Skip to main content

Diagnosing with Compassion and Hope


My hackles are raised, my feathers are ruffled, my … I’m not sure I can find the words for how I am feeling. This morning, I read a recently published article called “Delivering the diagnosis of Parkinson’s disease-setting the stage with hope and compassion.” I am not upset that the article was written.  I am glad that the authors have brought this to the attention of others. I am upset that it needed to be written.  I just think it is common sense that when someone is given a life-changing diagnosis, it should be given with hope and compassion.  The authors note that some say the moment of diagnosis is “almost akin to a traumatic event such as the loss of a loved one.” Of course it is!  The person receiving the diagnosis is losing their future self.  Everything they thought their life would be from that moment on has now drastically changed! I would count that as traumatic.  


I was one of these people over seven years ago who walked out of the Movement Disorder Specialist’s office with a diagnosis, a prescription, an appointment for three months out and absolutely no hope.  I thought every day after that was going to be a downhill slope.  The reality, seven years later, is that Parkinson’s is tough to deal with.  Many days are hard.  Some are darn hard, but many days are great.  I am still able to function as a productive member of society.  I can still take care of myself, care for my family, and give back to my community.  Although I have had to change some of my activities, and I must work very hard at staying well, I am staying well.  I am still strong, and I look forward to my future instead of dreading it.  I wish I was told of this possibility seven years ago when I was given my diagnosis. 


I understand that doctors are busy and that giving a diagnosis is a routine task for them. We need to get this article into the hands of our doctors and future doctors so they understand the patient perspective.   They need to be aware of the impact of their actions when giving that diagnosis.  If they could at the very least give the diagnosis with compassion and hope, maybe their patients would have more motivation to seek out resources.  Maybe, their patients could even leave the office with information on local resources in their hand.  


Unfortunately, my story is not unique as attested to in the article.  Leaving the doctor’s office with a life-changing diagnosis with no hope and no resources for support was the impetus for me starting about six years ago.  This website is a resource hub with all things Parkinson’s in my county, Orange County, CA.  My hope was that if I put all the resources on one site and marketed the site to the doctors in the area, maybe they would hand their newly diagnosed patients a brochure on the way out the door, and just maybe that person would look up the site and find someone else going through the same thing and find a group or program that could help.  


I am proud to say that PD Buzz has helped many people get connected to resources over the past six years. It has been a labor of love, but it is a big job for a volunteer with Parkinson’s. PD Buzz is currently transitioning into an official 501c3 called Parkinson’s Orange County.   It is our hope to have a system in place to meet those newly diagnosed and walk beside them with compassion and hope for years to come.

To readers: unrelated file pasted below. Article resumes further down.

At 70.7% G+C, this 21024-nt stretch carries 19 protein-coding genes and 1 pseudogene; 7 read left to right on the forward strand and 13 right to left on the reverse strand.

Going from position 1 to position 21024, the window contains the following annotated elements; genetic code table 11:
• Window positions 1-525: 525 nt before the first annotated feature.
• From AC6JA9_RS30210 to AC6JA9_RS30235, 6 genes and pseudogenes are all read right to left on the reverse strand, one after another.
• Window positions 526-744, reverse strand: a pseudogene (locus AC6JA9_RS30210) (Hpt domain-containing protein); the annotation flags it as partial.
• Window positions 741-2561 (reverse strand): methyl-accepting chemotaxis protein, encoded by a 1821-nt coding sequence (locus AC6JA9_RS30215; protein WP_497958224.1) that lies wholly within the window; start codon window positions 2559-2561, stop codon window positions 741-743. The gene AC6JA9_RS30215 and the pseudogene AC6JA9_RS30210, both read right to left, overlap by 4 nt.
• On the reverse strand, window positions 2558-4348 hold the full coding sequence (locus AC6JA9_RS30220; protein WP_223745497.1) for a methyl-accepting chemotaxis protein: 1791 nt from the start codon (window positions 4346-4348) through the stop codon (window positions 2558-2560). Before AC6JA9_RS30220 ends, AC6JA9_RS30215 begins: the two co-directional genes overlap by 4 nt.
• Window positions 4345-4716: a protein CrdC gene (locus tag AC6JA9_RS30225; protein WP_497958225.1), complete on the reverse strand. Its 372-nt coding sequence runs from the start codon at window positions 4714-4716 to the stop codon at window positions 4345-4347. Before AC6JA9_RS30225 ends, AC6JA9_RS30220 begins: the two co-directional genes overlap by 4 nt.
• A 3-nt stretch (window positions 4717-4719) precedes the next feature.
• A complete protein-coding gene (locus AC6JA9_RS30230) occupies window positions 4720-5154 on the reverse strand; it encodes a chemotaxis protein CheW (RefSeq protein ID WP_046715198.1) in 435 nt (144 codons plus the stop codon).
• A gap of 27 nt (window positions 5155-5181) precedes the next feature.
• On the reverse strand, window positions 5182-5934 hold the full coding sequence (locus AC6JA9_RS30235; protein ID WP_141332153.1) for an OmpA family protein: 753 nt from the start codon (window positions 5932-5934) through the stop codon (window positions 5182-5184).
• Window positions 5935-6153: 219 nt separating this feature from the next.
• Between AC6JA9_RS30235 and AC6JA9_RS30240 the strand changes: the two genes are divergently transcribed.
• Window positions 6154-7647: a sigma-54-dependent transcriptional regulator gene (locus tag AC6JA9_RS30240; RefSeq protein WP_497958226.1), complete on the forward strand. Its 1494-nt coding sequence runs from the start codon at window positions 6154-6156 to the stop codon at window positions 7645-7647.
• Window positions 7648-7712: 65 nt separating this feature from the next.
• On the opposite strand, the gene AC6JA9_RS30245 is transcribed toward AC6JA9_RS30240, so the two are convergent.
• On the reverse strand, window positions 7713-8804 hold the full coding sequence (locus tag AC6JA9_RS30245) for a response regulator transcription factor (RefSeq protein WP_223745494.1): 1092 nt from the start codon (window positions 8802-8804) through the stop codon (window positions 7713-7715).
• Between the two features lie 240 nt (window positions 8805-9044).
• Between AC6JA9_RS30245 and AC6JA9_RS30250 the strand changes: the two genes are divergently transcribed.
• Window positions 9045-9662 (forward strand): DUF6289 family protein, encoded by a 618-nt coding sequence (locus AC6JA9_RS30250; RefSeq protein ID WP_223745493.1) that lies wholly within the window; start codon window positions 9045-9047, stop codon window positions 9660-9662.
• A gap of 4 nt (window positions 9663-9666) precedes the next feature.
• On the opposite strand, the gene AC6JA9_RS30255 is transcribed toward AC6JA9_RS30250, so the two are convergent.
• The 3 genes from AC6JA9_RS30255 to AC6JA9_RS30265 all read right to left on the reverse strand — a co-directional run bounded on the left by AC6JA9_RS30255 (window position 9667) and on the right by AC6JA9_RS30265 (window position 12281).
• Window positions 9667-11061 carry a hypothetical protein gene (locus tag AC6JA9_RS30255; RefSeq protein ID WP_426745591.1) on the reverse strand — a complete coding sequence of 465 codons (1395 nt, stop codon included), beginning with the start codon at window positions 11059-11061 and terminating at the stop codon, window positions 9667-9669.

Popular posts from this blog

Missing Tom

I recently lost a good friend. Never would I have imagined that I would become such good buddies with a man old enough to be my dad. I met Tom over seven years ago in a Rock Steady Boxing class. I entered class as a shy, teary-eyed, newly diagnosed mess who didn't like to sweat and had never boxed. Tom quickly took me under his wing, introduced me to the movers and shakers in the local Parkinson's community and eventually recognized a potential in me to further help the community. Within a year, with the encouragement of Tom and others, I became a certified Rock Steady coach. Tom and I would go to the same conferences and seek out the newly diagnosed. Ever the salesman, Tom would ask me if I "closed the deal," meaning, did I convince someone to come to an exercise class or attend a support group. Tom knew the benefits of attending these groups and he wanted everyone else to know also. He just wanted everyone to live the best life possible, even while living

Out of My Mind...

If you have been living with Parkinson's for a while, you are likely living at the mercy of Parkinson's medications. Don't get me wrong, I am thankful that medications are available. Without them, life would be miserable much of the time. But don't get me wrong (again), even with medication, you may feel like you are losing your mind. Early on, you take your meds on schedule, you can pretty much count on how long they will last and know what to avoid with them (protein maybe). As the years pass, and your symptoms progress, you would think you could either just, A. increase your meds or B. increase the frequency of your meds depending on what your doctor recommends. This seems logical to me. Sometimes this works, but eventually you end up with an E-ticket to the Dopacoaster. What is special about the Dopacoaster is that the tracks can change hour to hour. You took the ride yesterday and felt good. Life with PD was manageable. Today, you follow the same sche